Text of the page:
So many aspects of enterprise software are just not likable. Take enterprise app UX, for example. Rarely is it intuitive or even well-designed. The reason for that lies mostly in centuries of human experience. Until the past few decades, physical experiences primarily consumed our waking lives. True, religion and philosophy afforded opportunities to inhabit a world outside the here and now. But as a species our senses and brains developed to navigate and interact with a reality built from the tangible.
Now, our leisure and work time involve so many digital experiences. So, how do we build software that works with brains evolved for physical interactions?
Menno Cramer is Global UX/UI Lead and he came to user experience via a somewhat unusual path. Menno is a neuroscientist by training and his PhD research focused on the connection between the built environment and human behavior.
What Links Neuroscience and UX?
Menno: I was interested in how humans behave and how they think, how they feel, how they act. So, to give a quick example, as we speak, I’m sitting in a room that is quite small. I’m staring at a closed door; the light is not very pretty. All these things put me in a certain bodily state. This bodily state will make me feel happy, will make me feel comfortable, will make me feel nervous, will make me stumble over my words or will make me confident in the fact that I can give you a nice story. This is how the built environment impacts me, and this is used everywhere. It’s used in the architecture of schools, hospitals. The cockpit of an airplane is designed in such a way that the pilot can make a decision in a split second.
During Menno’s PhD studies, he began to see a connection between how the brain models the built environment and how younger people’s brains handle digital spaces.
Menno: There are some interesting papers about younger generations – let’s say people born after 1995 to 2000. They perceive digital spaces the same way as how we used to analyze physical spaces. So, if I would look at the brain of someone who walks into a building that they’ve never been in, and how they analyze or how they find their way, it is the same for a child today logging into Facebook, for example. The first door is the Facebook news feed and the second door is your notifications, and then the other room is someone else’s Facebook page. How the brain perceives digital spaces is the same as how it perceives physical spaces.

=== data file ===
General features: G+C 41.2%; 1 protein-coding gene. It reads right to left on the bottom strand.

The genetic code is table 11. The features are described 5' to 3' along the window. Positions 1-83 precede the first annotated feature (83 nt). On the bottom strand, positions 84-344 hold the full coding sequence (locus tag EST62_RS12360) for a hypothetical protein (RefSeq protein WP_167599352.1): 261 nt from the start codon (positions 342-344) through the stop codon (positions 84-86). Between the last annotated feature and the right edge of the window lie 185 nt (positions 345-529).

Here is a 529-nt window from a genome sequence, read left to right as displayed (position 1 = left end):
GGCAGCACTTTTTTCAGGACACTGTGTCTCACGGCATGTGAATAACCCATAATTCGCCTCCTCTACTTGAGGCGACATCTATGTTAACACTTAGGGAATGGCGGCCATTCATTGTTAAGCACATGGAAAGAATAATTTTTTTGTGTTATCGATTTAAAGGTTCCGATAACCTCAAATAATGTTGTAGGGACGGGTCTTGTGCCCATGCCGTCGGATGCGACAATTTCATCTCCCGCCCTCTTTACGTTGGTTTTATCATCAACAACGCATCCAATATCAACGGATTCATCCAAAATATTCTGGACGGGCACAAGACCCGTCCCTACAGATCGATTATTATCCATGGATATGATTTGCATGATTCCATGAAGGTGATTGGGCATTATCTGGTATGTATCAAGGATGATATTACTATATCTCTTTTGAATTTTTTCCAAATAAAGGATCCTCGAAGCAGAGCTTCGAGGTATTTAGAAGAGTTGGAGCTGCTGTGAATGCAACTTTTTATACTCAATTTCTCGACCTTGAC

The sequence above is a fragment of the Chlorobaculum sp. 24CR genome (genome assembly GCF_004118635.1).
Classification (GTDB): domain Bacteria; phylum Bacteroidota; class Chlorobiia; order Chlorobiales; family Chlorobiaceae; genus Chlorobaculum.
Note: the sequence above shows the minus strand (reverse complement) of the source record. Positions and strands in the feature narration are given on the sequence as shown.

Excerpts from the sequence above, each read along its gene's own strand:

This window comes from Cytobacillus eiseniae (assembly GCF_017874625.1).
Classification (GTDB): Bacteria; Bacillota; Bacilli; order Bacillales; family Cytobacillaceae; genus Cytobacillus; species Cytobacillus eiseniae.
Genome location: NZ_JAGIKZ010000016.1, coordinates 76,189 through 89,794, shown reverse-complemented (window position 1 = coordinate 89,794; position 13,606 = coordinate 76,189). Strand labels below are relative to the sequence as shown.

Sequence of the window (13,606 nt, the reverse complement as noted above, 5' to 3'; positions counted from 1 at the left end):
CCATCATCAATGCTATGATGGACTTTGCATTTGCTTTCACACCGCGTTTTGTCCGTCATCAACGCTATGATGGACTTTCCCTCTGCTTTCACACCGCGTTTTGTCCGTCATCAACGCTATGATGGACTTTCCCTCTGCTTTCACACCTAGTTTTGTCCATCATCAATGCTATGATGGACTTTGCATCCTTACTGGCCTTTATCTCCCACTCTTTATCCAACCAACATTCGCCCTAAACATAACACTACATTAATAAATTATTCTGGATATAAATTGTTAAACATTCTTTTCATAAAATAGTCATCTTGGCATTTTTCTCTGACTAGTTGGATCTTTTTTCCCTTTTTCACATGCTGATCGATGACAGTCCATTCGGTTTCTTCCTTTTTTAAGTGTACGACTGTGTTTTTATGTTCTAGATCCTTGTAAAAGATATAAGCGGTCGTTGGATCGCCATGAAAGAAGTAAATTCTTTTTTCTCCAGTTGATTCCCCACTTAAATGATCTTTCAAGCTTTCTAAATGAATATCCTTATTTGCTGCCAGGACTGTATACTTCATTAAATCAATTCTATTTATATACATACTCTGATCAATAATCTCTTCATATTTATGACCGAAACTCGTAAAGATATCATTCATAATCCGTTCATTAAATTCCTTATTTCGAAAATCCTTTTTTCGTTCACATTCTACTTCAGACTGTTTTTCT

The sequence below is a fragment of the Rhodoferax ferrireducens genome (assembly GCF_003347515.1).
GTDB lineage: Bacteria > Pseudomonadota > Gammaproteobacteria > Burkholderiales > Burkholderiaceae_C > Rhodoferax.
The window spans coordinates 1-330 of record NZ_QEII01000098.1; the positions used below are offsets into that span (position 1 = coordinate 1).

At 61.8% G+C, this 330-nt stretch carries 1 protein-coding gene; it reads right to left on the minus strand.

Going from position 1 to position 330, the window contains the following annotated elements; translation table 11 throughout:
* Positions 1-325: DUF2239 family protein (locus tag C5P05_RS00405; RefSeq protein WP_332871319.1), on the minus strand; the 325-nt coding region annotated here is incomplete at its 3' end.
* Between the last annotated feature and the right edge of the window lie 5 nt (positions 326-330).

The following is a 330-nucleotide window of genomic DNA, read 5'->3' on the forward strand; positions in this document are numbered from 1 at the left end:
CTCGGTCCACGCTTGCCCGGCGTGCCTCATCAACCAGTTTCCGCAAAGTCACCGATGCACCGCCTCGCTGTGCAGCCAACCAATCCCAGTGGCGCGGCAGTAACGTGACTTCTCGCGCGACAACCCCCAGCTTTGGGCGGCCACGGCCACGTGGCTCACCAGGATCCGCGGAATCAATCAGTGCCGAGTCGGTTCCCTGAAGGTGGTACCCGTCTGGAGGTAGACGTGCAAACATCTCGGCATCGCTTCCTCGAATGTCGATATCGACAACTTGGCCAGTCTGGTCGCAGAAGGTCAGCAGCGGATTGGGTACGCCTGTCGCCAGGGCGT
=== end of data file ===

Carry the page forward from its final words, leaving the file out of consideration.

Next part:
Enterprise App UX: Bad User Interfaces Are Stressful
This link might explain why we find bad user interfaces to be so stressful and why we hate enterprise app UX, which can often be very big, very slow, very heavy. For our brains, navigating poorly thought-out software and enterprise app UX is similar to being lost in a confusing foreign city. We have no sense of familiarity to fall back on. We can’t read the signs. We don’t know the consequence of each choice we make.
Menno: The Uber, Tinder and Netflix interfaces are the new, modern architecture. They use all the latest technologies, whereas your and my homes are probably not as exciting as what gets published in the latest architecture magazines. Zaha Hadid and other famous architects, they don’t play according to the rules. They start from scratch and reinvent what form and shape should be. The forefront of UX and UI should do the same.
Whether cutting edge or every day, good architecture weaves a purpose into the fabric of a building. And, it has a positive impact on the people who interact with it. For Menno, a well-understood purpose and the well-being of the end users are just as important when creating good user experiences.
Menno: If you are the CEO of a company, you want your staff to be happy and healthy, right? That leads to an innovative, collaborative working environment. You can actually grow your business, rather than just do the same thing you do every day. In order for employees to be happy and healthy, and live in a collaborative and innovative way, you need to ask what they need. Then, you need to give them what they need.
In enterprise software, often there is a tension between what users need, what they believe they need and what the business needs.
Menno: Giving people what they need is very different than giving people what they want. Say you go to a customer and you ask, “What do you want?” They will want the solutions of the problems today. But, that might not be the solution for the future strategic direction of that particular business. So, if someone works in a beautiful Excel spreadsheet, for example, I can build a digital version of that Excel spreadsheet. It will be much nicer, much shinier and much faster.
But you should actually question, “Why am I using an Excel spreadsheet? What value, as a human being, do I bring to this business process? And, why am I even validating these things in a cell when, actually, it’s part of a much bigger process that I could display in a very different way?”
And all of a sudden, you give insights to people of what they’re actually doing, rather than them being, effectively, a machine. I think that’s where the value generation lies, because everyone with a job is employed for a reason, right? They bring something unique. They have knowledge. They have a skill set. They have the experience to do something. And that is the something you need to find. Because, if you can leverage that, you can really bring businesses to the next level and help them grow.
Where Does Neuroscience Fit in the Practical Aspects of Creating Fulfilling User Experiences?